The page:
The Salomon Quest 4D 3 GTX is all about stability and comfort. With Gore-Tex® membranes keeping water out while also maintaining some breathability, the boots work to keep your feet dry. Stability is managed with a unique Contragrip® TD outsole that increases traction on varied terrains and a 4D Advanced Chassis™ allows the foot greater control.
The boot itself is made from a high-quality full-grain nubuck leather while the insole uses Ortholite® technologies to provide additional molding and comfort for the foot. This is matched by the SensiFit™ system which basically helps cradle the foot in the boot in the most optimal way.
When you combine all of this what you get is a boot that you barely need to break in that fits beautifully right out of the box. This great fit and all the boot technology that goes into it does make the boot a little pricey at $230 and this has been one of the few but persistent critiques of the boots. People have also noted that the boots aren’t as breathable as others so if you’re hiking in very warm environments these might not be the boots for you.
- Gore-Tex® membranes for waterproofing
- Contragrip® TD outsole and 4D Advanced Chassis™ for stability
- Ortholite® insoles and SensiFit™ system for the best fit
- The boots are expensive
- In warm weather they might not be very breathable
2. Scarpa Zodiac Plus GTX
- GORE-TEX Performance Comfort keeps feet dry
It would seem that many of the best boots in the world are Italian made by old hands in family-run businesses at the base of the Dolomites. Scarpa is just that and has been around since 1938. The company is still run by and employing members of the same Parisotto family that came through its doors in 1942. For decades they honed their craft in their little region of Italy and then, in 2005, they opened a North American headquarters.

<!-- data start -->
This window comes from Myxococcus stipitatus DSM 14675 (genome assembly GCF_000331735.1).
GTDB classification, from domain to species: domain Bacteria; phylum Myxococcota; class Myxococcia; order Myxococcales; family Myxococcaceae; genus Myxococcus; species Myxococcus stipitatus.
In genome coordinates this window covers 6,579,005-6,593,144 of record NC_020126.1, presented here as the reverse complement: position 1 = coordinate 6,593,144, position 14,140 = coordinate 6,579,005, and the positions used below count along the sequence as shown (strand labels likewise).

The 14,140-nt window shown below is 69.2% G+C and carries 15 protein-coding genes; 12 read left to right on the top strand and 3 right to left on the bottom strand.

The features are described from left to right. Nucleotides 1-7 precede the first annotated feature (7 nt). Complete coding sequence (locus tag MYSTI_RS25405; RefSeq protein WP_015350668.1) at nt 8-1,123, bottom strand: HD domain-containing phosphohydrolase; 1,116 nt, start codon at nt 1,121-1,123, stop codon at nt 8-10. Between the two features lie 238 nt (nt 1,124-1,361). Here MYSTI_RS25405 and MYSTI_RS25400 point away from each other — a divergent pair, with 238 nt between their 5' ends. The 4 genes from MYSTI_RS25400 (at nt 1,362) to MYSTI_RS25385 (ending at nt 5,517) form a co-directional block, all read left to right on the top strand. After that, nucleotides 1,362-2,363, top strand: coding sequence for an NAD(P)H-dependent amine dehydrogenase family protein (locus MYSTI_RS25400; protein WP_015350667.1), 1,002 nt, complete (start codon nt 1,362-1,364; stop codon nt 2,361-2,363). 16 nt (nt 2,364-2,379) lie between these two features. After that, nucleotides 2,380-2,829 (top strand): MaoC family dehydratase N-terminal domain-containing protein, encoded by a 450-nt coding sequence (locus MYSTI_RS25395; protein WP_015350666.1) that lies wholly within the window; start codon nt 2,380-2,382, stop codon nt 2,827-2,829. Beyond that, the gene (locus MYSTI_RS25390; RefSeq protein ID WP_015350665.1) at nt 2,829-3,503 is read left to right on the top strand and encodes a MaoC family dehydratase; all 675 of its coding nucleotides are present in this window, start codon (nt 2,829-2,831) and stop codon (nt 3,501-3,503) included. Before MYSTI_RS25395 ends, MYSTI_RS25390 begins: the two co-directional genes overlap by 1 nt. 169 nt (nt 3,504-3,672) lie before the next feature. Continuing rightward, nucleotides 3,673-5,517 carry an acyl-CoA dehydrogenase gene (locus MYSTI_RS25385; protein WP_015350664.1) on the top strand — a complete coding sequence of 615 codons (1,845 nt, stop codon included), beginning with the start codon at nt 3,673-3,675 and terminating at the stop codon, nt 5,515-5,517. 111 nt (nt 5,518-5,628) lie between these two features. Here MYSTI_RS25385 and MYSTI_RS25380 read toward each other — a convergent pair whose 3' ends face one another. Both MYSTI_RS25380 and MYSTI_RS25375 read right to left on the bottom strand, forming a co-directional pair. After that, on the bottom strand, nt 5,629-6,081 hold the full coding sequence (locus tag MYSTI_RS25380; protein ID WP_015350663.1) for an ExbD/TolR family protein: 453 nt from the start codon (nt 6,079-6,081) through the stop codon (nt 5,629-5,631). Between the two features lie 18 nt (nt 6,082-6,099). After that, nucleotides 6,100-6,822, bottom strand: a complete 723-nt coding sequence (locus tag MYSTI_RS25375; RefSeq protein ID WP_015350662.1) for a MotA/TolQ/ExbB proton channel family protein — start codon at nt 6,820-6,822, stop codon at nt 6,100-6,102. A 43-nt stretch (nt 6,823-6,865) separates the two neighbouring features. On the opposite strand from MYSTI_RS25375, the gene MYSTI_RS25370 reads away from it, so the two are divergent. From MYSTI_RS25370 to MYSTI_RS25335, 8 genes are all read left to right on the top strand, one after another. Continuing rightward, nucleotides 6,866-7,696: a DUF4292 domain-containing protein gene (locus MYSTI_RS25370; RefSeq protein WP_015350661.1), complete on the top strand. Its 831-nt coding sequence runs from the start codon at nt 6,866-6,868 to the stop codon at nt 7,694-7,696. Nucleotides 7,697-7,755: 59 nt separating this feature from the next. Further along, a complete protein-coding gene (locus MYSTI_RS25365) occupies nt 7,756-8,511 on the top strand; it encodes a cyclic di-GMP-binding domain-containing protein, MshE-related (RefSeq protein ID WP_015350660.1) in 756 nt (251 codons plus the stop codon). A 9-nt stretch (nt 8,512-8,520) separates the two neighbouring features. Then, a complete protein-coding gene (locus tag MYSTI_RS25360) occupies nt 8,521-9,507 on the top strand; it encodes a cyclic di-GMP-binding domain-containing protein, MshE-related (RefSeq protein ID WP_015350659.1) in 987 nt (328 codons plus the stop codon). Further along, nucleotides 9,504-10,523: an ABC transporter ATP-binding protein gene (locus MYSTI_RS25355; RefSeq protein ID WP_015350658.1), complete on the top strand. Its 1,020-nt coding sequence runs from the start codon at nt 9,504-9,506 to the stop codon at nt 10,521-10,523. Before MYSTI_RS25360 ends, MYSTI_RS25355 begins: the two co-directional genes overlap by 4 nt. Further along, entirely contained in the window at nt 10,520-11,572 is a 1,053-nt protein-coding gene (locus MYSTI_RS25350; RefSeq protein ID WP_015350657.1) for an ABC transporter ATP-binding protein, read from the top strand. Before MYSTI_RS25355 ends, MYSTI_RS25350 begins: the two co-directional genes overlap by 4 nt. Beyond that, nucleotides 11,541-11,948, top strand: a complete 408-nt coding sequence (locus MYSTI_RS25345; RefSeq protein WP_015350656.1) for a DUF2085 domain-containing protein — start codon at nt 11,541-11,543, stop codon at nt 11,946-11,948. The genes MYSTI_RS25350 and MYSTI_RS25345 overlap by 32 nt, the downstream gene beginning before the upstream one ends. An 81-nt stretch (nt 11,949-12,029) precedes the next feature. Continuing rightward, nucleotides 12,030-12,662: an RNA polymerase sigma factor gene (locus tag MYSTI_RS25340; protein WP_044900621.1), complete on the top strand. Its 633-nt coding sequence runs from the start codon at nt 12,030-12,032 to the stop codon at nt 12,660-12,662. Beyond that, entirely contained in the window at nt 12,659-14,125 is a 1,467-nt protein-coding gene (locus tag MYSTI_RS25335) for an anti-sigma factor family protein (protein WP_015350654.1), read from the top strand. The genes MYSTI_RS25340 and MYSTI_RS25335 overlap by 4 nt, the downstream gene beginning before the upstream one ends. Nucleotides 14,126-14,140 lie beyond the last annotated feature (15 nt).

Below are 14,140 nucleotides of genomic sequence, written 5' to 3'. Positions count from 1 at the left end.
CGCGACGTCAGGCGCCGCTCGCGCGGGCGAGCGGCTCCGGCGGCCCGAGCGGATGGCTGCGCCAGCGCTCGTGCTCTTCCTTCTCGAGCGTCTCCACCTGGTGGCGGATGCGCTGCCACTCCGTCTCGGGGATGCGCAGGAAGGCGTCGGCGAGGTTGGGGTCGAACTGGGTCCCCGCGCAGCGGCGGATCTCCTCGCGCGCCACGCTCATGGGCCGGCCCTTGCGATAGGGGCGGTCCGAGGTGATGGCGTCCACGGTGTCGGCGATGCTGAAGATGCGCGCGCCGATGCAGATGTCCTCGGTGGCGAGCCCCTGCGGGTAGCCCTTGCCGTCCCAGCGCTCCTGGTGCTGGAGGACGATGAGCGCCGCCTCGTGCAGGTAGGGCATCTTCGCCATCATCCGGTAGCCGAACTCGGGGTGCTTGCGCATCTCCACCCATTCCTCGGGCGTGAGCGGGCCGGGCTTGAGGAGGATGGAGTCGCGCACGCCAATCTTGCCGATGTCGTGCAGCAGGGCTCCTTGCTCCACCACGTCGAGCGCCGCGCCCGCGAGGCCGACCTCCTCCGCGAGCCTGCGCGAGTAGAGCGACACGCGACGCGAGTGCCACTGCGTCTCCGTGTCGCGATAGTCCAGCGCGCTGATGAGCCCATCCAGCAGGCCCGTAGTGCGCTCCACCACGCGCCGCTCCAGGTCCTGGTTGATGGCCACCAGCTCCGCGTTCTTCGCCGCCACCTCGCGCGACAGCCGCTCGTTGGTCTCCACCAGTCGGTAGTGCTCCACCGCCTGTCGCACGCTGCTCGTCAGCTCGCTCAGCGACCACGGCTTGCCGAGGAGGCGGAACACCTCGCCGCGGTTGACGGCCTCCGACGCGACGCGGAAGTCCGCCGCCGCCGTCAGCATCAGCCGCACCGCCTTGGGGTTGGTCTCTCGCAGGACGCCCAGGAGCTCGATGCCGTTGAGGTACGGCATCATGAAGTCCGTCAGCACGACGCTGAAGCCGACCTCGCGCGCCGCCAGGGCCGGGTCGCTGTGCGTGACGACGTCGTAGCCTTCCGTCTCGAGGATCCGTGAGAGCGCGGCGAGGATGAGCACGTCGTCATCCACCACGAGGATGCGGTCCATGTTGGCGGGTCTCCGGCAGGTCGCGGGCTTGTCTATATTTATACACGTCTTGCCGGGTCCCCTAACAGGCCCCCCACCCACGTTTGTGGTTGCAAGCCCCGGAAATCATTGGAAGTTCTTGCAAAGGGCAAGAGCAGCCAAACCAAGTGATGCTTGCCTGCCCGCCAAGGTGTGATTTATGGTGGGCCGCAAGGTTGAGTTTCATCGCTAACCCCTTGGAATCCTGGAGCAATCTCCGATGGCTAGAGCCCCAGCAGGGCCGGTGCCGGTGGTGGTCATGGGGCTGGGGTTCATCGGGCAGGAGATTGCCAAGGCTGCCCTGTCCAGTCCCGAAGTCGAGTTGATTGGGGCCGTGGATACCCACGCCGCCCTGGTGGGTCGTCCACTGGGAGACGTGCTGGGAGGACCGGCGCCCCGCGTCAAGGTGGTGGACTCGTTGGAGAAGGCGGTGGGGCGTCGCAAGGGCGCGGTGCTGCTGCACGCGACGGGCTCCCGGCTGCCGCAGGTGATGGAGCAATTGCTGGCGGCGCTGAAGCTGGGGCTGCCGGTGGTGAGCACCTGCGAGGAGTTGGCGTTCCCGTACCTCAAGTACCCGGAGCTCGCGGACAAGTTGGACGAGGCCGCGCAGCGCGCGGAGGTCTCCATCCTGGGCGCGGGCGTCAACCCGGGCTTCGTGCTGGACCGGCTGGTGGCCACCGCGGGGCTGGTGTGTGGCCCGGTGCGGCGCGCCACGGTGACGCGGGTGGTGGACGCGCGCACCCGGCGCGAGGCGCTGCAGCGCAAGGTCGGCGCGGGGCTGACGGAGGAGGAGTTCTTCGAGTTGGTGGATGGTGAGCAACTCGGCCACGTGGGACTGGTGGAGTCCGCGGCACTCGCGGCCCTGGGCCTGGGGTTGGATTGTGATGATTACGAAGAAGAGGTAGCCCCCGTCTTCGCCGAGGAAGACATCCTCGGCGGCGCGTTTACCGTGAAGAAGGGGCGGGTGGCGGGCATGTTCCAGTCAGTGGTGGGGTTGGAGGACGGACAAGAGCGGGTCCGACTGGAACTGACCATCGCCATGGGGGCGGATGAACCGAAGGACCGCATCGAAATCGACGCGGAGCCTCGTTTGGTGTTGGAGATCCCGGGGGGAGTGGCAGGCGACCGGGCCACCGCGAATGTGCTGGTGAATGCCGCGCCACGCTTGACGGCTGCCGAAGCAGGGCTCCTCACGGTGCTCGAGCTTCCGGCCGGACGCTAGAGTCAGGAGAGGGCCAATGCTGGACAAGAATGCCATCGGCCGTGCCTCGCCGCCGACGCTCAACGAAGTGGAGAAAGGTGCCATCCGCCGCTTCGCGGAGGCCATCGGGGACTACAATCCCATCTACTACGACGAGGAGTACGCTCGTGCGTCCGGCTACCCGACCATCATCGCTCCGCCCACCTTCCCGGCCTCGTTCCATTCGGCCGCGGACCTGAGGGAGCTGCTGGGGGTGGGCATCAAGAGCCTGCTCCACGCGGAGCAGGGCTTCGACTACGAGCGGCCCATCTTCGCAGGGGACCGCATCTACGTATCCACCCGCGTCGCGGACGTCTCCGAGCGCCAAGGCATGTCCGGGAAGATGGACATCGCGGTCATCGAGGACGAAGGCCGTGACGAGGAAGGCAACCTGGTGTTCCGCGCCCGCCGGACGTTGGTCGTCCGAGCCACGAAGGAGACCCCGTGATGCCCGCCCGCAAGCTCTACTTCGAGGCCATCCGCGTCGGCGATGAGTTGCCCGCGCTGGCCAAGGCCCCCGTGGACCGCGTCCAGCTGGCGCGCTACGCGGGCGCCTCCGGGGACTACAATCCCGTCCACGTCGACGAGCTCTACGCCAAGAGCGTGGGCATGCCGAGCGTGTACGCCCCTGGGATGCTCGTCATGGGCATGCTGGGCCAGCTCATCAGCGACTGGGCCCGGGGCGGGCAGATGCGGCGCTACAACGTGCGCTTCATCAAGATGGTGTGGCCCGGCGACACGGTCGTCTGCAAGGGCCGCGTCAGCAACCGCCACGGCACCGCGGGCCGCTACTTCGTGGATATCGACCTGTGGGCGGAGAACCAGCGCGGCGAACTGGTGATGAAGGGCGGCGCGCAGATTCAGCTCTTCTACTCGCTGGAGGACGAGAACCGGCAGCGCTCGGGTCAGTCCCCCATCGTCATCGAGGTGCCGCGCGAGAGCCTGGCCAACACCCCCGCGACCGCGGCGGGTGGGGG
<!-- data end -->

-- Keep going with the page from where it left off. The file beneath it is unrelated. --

They have a legacy of craftsmanship and living in and around the mountains that comes through in the quality of the footwear they produce. Bootmaking can be deceptively complex but when it’s done right you can tell.
The Scarpa Zodiac Plus GTX is exactly the boot you would want if you are hiking in a moderate mix of rocky and snowy mountain terrain. In some ways, this boot is a little more mountaineering boot and a little less hiking boot in terms of its design and capability. In the end, it treads a line. Made from 100% Suede with a Gore-Tex® lining this boot breathes well. That breathability doesn’t make it any less water-resistant though.
A Vibram® outsole gives all the grip you would need scrambling across rocks and alpine approaches while the shoe itself weighs in at only 545g making it very light for how robust it is. The boot really is a marriage of mountaineering boot and hiking boot. Currently, the boots are going for $268.95 on Amazon making them another expensive pair of boots. That and the fact that the lace locking system has given some people trouble are the only downsides to these fantastic boots.
- 100% Suede
- Gore-Tex® lining for waterproofing and breathability
- A Vibram® outsole
- This is another pair of expensive boots
- The lace locking system has given some people trouble
3. HOKA ONE ONE Sky Kaha